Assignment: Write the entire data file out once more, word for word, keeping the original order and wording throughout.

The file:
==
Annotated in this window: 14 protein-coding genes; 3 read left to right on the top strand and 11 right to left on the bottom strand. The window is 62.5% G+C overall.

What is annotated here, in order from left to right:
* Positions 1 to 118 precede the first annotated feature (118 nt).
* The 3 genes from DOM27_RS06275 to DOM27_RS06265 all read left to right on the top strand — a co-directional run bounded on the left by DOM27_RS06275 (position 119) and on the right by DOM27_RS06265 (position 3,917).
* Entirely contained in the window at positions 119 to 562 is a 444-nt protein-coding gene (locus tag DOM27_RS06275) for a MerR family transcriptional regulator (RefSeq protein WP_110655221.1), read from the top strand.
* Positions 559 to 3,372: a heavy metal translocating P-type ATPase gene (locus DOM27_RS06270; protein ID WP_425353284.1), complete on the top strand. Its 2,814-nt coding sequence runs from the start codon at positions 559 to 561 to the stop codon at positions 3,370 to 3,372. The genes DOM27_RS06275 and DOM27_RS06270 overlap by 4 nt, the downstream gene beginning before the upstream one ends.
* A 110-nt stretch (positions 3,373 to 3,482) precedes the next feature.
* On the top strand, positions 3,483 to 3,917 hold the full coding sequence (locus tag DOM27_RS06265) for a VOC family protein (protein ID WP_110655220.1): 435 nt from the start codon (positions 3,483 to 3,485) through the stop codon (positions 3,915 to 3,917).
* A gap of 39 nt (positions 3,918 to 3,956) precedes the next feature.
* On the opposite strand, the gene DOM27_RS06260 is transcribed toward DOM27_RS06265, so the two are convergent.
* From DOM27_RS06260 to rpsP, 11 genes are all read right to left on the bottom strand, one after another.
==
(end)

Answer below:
Annotated in this window: 14 protein-coding genes; 3 read left to right on the top strand and 11 right to left on the bottom strand. The window is 62.5% G+C overall.

What is annotated here, in order from left to right:
* Positions 1 to 118 precede the first annotated feature (118 nt).
* The 3 genes from DOM27_RS06275 to DOM27_RS06265 all read left to right on the top strand — a co-directional run bounded on the left by DOM27_RS06275 (position 119) and on the right by DOM27_RS06265 (position 3,917).
* Entirely contained in the window at positions 119 to 562 is a 444-nt protein-coding gene (locus tag DOM27_RS06275) for a MerR family transcriptional regulator (RefSeq protein WP_110655221.1), read from the top strand.
* Positions 559 to 3,372: a heavy metal translocating P-type ATPase gene (locus DOM27_RS06270; protein ID WP_425353284.1), complete on the top strand. Its 2,814-nt coding sequence runs from the start codon at positions 559 to 561 to the stop codon at positions 3,370 to 3,372. The genes DOM27_RS06275 and DOM27_RS06270 overlap by 4 nt, the downstream gene beginning before the upstream one ends.
* A 110-nt stretch (positions 3,373 to 3,482) precedes the next feature.
* On the top strand, positions 3,483 to 3,917 hold the full coding sequence (locus tag DOM27_RS06265) for a VOC family protein (protein ID WP_110655220.1): 435 nt from the start codon (positions 3,483 to 3,485) through the stop codon (positions 3,915 to 3,917).
* A gap of 39 nt (positions 3,918 to 3,956) precedes the next feature.
* On the opposite strand, the gene DOM27_RS06260 is transcribed toward DOM27_RS06265, so the two are convergent.
* From DOM27_RS06260 to rpsP, 11 genes are all read right to left on the bottom strand, one after another.